In this Essay, we analyze how evidentiary concerns dominate actors’ behavior. Our findings offer an important refinement to the conventional wisdom in law and economics literature, which assumes that legal rules can always be fashioned to achieve socially optimal outcomes. We show that evidentiary motivations will often lead actors to engage in socially suboptimal behavior when doing so is likely to increase their likelihood of prevailing in court. Because adjudicators must base decisions on observable and verifiable information—or, in short, evidence—rational actors will always strive to generate evidence that can later be presented in court and increase their chances of winning the case regardless of the cost they impose on third parties and society at large. Accordingly, doctors and medical institutions will often refer patients to undertake unnecessary and even harmful examinations just to create a record that they went beyond the call of duty in treating them. Owners of land and intellectual property may let harmful activities continue much longer than necessary just to gather stronger evidence concerning the harm they suffer. And even the police will often choose to allow offenders to carry out crimes in order to improve the chance of a conviction. The effect we identify is pervasive. It can be found in virtually all areas of the law. Furthermore, there is no easy way to eliminate or correct it. It should be noted, however, that the evidentiary phenomenon we discuss also has a positive side effect: it reduces adjudication costs for judges and juries and improves the accuracy of court processes. In some cases, this improvement will exceed the social cost stemming from actors’ suboptimal behavior. In other contexts, however, the social cost will far outweigh the benefit.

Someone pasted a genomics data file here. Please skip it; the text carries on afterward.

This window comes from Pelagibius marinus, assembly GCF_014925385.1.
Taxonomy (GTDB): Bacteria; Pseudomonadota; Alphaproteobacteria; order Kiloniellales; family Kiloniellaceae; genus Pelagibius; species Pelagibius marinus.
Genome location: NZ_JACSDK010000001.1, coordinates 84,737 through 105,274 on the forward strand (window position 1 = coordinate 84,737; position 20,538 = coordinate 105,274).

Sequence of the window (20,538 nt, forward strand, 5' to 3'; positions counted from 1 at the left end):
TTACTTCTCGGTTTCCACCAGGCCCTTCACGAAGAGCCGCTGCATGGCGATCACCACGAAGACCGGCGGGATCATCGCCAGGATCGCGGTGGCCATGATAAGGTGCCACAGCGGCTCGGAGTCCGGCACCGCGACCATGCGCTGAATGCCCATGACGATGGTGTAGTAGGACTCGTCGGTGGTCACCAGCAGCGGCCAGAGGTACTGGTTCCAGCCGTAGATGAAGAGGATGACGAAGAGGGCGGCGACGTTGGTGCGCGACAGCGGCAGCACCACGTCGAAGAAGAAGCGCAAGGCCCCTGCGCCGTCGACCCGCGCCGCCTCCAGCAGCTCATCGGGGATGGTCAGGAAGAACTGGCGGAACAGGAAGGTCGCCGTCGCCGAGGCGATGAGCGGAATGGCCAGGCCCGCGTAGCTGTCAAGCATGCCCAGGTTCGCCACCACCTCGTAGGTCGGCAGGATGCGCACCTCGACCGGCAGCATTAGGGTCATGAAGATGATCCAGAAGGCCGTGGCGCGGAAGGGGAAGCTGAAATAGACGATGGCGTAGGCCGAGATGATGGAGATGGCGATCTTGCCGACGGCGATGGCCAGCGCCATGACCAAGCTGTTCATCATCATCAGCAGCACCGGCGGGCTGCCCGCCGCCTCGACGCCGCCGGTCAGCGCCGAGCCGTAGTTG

suboptimal behavior, creation and preservation of evidence, social costs, adjudication costs, law and economics, psychology, proof of facts, damages, preserving proof, incentives of proof, decisionmaking
Parchomovsky, Gideon and Stein, Alex, "The Distortionary Effect of Evidence on Primary Behavior" (2010). Faculty Scholarship at Penn Law. 304.